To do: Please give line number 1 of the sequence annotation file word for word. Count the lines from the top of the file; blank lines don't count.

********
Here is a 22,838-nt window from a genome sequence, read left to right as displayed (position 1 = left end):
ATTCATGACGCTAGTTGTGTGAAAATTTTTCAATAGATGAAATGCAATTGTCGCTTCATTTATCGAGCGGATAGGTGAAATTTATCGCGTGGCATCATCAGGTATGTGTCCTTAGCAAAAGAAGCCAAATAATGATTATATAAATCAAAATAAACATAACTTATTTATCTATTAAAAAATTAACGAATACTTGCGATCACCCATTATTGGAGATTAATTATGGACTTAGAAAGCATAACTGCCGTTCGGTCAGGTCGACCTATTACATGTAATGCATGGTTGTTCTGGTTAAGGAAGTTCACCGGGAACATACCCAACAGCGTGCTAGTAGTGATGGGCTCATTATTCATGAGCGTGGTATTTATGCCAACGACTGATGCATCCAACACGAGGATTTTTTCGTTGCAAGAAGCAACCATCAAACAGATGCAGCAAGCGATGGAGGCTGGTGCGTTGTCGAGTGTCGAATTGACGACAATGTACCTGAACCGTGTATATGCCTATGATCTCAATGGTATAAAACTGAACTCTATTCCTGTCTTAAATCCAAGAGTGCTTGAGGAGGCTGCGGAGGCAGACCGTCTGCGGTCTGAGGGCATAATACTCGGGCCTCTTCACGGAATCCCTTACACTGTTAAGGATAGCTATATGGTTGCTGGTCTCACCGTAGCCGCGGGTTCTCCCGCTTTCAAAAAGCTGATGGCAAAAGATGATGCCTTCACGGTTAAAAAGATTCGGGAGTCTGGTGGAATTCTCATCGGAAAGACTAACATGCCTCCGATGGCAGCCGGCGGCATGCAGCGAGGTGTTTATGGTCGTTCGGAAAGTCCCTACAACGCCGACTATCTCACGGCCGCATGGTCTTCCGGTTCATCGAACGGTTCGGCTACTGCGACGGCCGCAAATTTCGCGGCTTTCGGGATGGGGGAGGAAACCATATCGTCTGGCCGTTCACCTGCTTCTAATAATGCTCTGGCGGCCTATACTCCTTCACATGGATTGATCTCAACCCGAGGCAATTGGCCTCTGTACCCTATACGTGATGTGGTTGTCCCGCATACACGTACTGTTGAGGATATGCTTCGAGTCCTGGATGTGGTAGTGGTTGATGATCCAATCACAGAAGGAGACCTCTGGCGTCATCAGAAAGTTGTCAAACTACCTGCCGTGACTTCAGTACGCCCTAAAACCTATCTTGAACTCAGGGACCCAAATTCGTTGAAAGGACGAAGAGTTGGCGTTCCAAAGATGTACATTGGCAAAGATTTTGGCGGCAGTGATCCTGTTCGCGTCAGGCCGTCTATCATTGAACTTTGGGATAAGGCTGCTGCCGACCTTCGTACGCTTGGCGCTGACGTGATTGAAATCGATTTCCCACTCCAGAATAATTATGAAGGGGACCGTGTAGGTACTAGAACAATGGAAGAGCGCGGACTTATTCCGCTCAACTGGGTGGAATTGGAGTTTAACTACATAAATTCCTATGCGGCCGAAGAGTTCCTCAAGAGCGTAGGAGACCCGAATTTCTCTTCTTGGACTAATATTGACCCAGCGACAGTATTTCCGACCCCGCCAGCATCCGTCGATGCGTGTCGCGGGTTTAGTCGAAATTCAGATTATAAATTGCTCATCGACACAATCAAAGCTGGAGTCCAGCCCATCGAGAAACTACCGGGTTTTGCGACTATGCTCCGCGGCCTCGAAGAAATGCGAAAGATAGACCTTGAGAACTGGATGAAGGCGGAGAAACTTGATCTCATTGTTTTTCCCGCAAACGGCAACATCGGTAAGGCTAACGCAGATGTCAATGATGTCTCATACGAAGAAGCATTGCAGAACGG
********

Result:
Here is a 22,838-nt window from a genome sequence, read left to right as displayed (position 1 = left end):